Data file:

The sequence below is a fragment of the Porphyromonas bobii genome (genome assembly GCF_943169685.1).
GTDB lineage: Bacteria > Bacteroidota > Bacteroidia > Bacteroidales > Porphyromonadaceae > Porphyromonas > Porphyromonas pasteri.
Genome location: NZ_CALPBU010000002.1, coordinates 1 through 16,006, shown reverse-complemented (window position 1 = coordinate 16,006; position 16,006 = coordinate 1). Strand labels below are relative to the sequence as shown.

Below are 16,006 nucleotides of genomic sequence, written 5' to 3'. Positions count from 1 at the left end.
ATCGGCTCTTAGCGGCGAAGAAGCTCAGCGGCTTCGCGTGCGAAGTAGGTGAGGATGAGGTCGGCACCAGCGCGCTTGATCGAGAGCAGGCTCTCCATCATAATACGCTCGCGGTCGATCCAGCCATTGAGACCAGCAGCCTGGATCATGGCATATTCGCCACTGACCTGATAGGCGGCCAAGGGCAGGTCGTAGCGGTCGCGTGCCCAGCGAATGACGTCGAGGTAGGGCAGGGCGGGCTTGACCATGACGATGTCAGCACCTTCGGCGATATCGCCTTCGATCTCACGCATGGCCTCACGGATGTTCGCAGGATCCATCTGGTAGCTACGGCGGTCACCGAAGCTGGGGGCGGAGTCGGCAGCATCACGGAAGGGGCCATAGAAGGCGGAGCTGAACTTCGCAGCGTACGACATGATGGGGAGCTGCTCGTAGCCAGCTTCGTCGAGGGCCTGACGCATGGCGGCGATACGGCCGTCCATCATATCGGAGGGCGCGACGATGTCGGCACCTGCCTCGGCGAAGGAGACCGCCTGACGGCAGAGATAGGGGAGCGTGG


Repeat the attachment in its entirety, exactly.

The sequence below is a fragment of the Porphyromonas bobii genome (genome assembly GCF_943169685.1).
GTDB lineage: Bacteria > Bacteroidota > Bacteroidia > Bacteroidales > Porphyromonadaceae > Porphyromonas > Porphyromonas pasteri.
Genome location: NZ_CALPBU010000002.1, coordinates 1 through 16,006, shown reverse-complemented (window position 1 = coordinate 16,006; position 16,006 = coordinate 1). Strand labels below are relative to the sequence as shown.

Below are 16,006 nucleotides of genomic sequence, written 5' to 3'. Positions count from 1 at the left end.
ATCGGCTCTTAGCGGCGAAGAAGCTCAGCGGCTTCGCGTGCGAAGTAGGTGAGGATGAGGTCGGCACCAGCGCGCTTGATCGAGAGCAGGCTCTCCATCATAATACGCTCGCGGTCGATCCAGCCATTGAGACCAGCAGCCTGGATCATGGCATATTCGCCACTGACCTGATAGGCGGCCAAGGGCAGGTCGTAGCGGTCGCGTGCCCAGCGAATGACGTCGAGGTAGGGCAGGGCGGGCTTGACCATGACGATGTCAGCACCTTCGGCGATATCGCCTTCGATCTCACGCATGGCCTCACGGATGTTCGCAGGATCCATCTGGTAGCTACGGCGGTCACCGAAGCTGGGGGCGGAGTCGGCAGCATCACGGAAGGGGCCATAGAAGGCGGAGCTGAACTTCGCAGCGTACGACATGATGGGGAGCTGCTCGTAGCCAGCTTCGTCGAGGGCCTGACGCATGGCGGCGATACGGCCGTCCATCATATCGGAGGGCGCGACGATGTCGGCACCTGCCTCGGCGAAGGAGACCGCCTGACGGCAGAGATAGGGGAGCGTGG